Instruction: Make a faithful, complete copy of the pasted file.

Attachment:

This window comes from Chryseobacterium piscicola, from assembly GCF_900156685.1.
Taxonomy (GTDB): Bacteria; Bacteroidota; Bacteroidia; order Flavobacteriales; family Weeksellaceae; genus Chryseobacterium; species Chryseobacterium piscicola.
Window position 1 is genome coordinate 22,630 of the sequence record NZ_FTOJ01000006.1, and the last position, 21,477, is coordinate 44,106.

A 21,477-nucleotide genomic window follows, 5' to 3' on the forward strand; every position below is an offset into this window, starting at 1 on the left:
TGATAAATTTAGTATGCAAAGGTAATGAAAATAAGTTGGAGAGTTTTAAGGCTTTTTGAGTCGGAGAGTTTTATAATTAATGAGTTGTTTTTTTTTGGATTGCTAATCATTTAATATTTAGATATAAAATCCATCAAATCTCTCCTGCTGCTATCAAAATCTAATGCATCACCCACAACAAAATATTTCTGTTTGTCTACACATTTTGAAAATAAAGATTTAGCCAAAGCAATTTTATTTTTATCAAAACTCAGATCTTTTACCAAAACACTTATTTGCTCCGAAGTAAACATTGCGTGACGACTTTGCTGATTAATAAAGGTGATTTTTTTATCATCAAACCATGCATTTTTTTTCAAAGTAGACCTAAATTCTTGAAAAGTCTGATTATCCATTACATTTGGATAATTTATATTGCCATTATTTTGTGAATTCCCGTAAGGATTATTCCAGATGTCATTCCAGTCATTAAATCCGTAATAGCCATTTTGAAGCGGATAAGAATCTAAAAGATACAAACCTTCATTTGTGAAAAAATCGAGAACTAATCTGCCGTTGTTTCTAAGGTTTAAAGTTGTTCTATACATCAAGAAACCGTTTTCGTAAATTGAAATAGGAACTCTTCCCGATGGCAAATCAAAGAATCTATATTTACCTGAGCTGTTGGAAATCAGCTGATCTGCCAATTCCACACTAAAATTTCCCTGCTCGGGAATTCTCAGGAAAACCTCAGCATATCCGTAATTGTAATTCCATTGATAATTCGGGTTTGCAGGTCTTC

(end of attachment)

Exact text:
This window comes from Chryseobacterium piscicola, from assembly GCF_900156685.1.
Taxonomy (GTDB): Bacteria; Bacteroidota; Bacteroidia; order Flavobacteriales; family Weeksellaceae; genus Chryseobacterium; species Chryseobacterium piscicola.
Window position 1 is genome coordinate 22,630 of the sequence record NZ_FTOJ01000006.1, and the last position, 21,477, is coordinate 44,106.

A 21,477-nucleotide genomic window follows, 5' to 3' on the forward strand; every position below is an offset into this window, starting at 1 on the left:
TGATAAATTTAGTATGCAAAGGTAATGAAAATAAGTTGGAGAGTTTTAAGGCTTTTTGAGTCGGAGAGTTTTATAATTAATGAGTTGTTTTTTTTTGGATTGCTAATCATTTAATATTTAGATATAAAATCCATCAAATCTCTCCTGCTGCTATCAAAATCTAATGCATCACCCACAACAAAATATTTCTGTTTGTCTACACATTTTGAAAATAAAGATTTAGCCAAAGCAATTTTATTTTTATCAAAACTCAGATCTTTTACCAAAACACTTATTTGCTCCGAAGTAAACATTGCGTGACGACTTTGCTGATTAATAAAGGTGATTTTTTTATCATCAAACCATGCATTTTTTTTCAAAGTAGACCTAAATTCTTGAAAAGTCTGATTATCCATTACATTTGGATAATTTATATTGCCATTATTTTGTGAATTCCCGTAAGGATTATTCCAGATGTCATTCCAGTCATTAAATCCGTAATAGCCATTTTGAAGCGGATAAGAATCTAAAAGATACAAACCTTCATTTGTGAAAAAATCGAGAACTAATCTGCCGTTGTTTCTAAGGTTTAAAGTTGTTCTATACATCAAGAAACCGTTTTCGTAAATTGAAATAGGAACTCTTCCCGATGGCAAATCAAAGAATCTATATTTACCTGAGCTGTTGGAAATCAGCTGATCTGCCAATTCCACACTAAAATTTCCCTGCTCGGGAATTCTCAGGAAAACCTCAGCATATCCGTAATTGTAATTCCATTGATAATTCGGGTTTGCAGGTCTTC